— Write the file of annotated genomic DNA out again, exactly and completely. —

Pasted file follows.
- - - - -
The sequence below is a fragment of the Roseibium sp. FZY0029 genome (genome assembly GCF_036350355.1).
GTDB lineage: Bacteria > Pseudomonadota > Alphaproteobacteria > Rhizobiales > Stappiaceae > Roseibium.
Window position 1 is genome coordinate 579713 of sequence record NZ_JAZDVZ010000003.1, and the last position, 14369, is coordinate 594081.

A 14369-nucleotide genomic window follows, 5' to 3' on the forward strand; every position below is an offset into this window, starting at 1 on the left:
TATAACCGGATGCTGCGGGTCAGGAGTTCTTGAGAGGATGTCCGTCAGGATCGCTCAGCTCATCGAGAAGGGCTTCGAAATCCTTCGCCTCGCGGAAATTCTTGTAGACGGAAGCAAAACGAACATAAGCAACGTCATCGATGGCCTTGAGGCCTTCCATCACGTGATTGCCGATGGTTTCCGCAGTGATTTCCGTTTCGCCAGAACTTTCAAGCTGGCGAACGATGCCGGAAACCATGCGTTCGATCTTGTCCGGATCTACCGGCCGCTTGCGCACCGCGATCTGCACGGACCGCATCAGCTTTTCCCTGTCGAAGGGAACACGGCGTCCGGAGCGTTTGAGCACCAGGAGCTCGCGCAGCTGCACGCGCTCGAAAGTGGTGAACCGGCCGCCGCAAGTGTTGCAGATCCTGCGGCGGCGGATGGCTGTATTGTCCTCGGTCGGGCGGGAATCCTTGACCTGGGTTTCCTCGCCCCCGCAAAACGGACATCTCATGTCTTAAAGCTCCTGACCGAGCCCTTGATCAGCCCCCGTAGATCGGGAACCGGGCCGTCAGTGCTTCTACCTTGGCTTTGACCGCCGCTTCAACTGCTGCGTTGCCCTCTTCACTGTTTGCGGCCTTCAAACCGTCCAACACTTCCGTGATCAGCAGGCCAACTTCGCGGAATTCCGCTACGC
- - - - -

The sequence below is a fragment of the Roseibium sp. FZY0029 genome (genome assembly GCF_036350355.1).
GTDB lineage: Bacteria > Pseudomonadota > Alphaproteobacteria > Rhizobiales > Stappiaceae > Roseibium.
Window position 1 is genome coordinate 579713 of sequence record NZ_JAZDVZ010000003.1, and the last position, 14369, is coordinate 594081.

A 14369-nucleotide genomic window follows, 5' to 3' on the forward strand; every position below is an offset into this window, starting at 1 on the left:
TATAACCGGATGCTGCGGGTCAGGAGTTCTTGAGAGGATGTCCGTCAGGATCGCTCAGCTCATCGAGAAGGGCTTCGAAATCCTTCGCCTCGCGGAAATTCTTGTAGACGGAAGCAAAACGAACATAAGCAACGTCATCGATGGCCTTGAGGCCTTCCATCACGTGATTGCCGATGGTTTCCGCAGTGATTTCCGTTTCGCCAGAACTTTCAAGCTGGCGAACGATGCCGGAAACCATGCGTTCGATCTTGTCCGGATCTACCGGCCGCTTGCGCACCGCGATCTGCACGGACCGCATCAGCTTTTCCCTGTCGAAGGGAACACGGCGTCCGGAGCGTTTGAGCACCAGGAGCTCGCGCAGCTGCACGCGCTCGAAAGTGGTGAACCGGCCGCCGCAAGTGTTGCAGATCCTGCGGCGGCGGATGGCTGTATTGTCCTCGGTCGGGCGGGAATCCTTGACCTGGGTTTCCTCGCCCCCGCAAAACGGACATCTCATGTCTTAAAGCTCCTGACCGAGCCCTTGATCAGCCCCCGTAGATCGGGAACCGGGCCGTCAGTGCTTCTACCTTGGCTTTGACCGCCGCTTCAACTGCTGCGTTGCCCTCTTCACTGTTTGCGGCCTTCAAACCGTCCAACACTTCCGTGATCAGCAGGCCAACTTCGCGGAATTCCGCTACGC